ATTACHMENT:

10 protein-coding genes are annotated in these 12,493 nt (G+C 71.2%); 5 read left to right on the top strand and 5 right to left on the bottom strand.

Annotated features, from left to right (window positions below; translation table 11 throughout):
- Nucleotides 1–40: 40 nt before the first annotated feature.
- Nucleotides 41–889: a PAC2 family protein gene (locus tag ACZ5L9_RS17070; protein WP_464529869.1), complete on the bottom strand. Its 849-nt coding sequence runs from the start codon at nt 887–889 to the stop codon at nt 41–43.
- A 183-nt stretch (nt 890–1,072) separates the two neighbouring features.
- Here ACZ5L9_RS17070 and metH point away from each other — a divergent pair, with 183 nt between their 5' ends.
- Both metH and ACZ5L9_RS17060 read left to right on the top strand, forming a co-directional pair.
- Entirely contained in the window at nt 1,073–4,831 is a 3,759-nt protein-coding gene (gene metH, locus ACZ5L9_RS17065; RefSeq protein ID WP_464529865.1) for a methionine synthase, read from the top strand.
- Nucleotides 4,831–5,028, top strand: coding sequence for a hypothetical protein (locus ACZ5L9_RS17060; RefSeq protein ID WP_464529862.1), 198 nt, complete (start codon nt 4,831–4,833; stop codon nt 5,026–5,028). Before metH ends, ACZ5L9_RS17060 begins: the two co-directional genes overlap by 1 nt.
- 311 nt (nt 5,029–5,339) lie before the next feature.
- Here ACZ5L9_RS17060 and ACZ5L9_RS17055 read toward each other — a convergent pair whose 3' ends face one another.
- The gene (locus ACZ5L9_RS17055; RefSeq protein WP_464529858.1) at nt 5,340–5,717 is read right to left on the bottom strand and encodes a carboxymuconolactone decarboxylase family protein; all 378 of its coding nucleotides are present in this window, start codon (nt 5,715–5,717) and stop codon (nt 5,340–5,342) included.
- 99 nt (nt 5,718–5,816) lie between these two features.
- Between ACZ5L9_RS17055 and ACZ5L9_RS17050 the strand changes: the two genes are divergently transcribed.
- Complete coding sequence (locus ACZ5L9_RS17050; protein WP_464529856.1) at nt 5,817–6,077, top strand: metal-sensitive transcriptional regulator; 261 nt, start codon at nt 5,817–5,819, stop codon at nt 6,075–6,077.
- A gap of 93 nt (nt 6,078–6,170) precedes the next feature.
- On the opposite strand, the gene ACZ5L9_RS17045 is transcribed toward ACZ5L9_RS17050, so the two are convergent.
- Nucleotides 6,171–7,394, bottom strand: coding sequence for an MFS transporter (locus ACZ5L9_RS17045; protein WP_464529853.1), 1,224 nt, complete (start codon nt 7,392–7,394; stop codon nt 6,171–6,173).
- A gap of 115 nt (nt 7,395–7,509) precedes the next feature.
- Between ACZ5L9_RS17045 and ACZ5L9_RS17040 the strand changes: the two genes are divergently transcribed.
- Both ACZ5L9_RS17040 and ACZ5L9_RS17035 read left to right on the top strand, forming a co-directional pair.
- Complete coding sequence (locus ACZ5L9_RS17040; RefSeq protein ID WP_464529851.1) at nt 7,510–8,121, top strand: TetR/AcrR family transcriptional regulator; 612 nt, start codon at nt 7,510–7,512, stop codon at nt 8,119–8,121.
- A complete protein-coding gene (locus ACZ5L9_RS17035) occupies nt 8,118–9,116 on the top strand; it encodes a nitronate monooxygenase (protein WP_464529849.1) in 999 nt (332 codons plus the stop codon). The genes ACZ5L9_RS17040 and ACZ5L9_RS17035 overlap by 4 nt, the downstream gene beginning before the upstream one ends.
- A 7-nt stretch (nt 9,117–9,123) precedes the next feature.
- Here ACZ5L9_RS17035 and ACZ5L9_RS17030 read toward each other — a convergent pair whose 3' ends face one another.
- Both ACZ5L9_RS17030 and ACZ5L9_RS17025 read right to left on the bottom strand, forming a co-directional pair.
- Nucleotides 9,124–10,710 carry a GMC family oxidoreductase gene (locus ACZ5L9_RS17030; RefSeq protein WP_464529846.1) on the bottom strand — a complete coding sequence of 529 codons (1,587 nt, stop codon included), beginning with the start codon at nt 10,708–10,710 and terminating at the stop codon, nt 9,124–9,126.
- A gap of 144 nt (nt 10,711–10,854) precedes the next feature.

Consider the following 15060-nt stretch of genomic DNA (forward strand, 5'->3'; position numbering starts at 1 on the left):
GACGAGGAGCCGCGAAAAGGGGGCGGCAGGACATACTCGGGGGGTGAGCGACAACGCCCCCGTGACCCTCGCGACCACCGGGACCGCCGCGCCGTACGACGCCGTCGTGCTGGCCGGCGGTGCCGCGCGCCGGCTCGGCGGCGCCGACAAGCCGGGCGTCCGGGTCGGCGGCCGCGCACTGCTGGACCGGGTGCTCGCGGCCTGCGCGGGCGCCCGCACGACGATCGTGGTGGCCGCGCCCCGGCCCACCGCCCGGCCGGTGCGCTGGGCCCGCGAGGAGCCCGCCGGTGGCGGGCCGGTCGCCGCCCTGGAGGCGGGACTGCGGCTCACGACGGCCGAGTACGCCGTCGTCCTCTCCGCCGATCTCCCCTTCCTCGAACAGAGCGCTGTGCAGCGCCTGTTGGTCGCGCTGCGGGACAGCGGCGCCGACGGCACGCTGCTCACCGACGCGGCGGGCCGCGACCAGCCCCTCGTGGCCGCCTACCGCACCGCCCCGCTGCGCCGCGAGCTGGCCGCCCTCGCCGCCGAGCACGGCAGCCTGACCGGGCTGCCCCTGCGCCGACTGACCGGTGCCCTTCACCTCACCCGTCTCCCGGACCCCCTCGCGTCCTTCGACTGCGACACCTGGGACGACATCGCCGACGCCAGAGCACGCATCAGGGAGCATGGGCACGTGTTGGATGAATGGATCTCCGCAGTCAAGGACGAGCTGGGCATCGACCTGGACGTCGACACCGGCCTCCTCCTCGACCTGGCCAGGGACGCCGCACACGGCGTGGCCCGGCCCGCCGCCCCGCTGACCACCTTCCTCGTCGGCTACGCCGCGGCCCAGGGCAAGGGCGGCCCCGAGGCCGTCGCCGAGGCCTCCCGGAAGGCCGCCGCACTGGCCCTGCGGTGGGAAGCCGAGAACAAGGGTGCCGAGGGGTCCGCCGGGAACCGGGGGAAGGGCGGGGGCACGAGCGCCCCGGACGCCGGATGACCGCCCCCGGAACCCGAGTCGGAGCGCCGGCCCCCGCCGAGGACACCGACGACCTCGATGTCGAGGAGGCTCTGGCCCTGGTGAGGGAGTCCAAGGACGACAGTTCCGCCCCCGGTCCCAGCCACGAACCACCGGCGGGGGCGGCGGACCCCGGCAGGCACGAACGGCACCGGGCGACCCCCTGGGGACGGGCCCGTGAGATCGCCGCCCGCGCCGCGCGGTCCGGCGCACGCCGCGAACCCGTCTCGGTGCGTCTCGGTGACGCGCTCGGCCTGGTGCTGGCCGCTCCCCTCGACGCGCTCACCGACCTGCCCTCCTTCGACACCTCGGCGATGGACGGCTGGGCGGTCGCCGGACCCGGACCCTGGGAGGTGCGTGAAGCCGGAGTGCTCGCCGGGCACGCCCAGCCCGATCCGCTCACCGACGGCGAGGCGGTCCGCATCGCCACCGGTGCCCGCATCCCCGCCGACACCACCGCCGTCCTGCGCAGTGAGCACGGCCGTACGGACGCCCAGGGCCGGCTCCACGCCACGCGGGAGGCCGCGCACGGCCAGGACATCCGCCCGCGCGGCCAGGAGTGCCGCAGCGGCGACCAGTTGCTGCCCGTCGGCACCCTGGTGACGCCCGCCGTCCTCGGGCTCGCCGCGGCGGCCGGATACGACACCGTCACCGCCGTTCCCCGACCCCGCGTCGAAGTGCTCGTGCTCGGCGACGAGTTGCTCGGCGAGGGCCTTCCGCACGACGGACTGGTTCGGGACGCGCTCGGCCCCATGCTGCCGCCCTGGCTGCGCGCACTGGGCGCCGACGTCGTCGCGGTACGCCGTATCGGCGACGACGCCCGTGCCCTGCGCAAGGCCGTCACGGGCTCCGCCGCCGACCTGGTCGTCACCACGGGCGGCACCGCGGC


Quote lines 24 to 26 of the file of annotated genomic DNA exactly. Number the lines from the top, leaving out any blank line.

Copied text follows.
- A 7-nt stretch (nt 9,117–9,123) precedes the next feature.
- Here ACZ5L9_RS17035 and ACZ5L9_RS17030 read toward each other — a convergent pair whose 3' ends face one another.
- Both ACZ5L9_RS17030 and ACZ5L9_RS17025 read right to left on the bottom strand, forming a co-directional pair.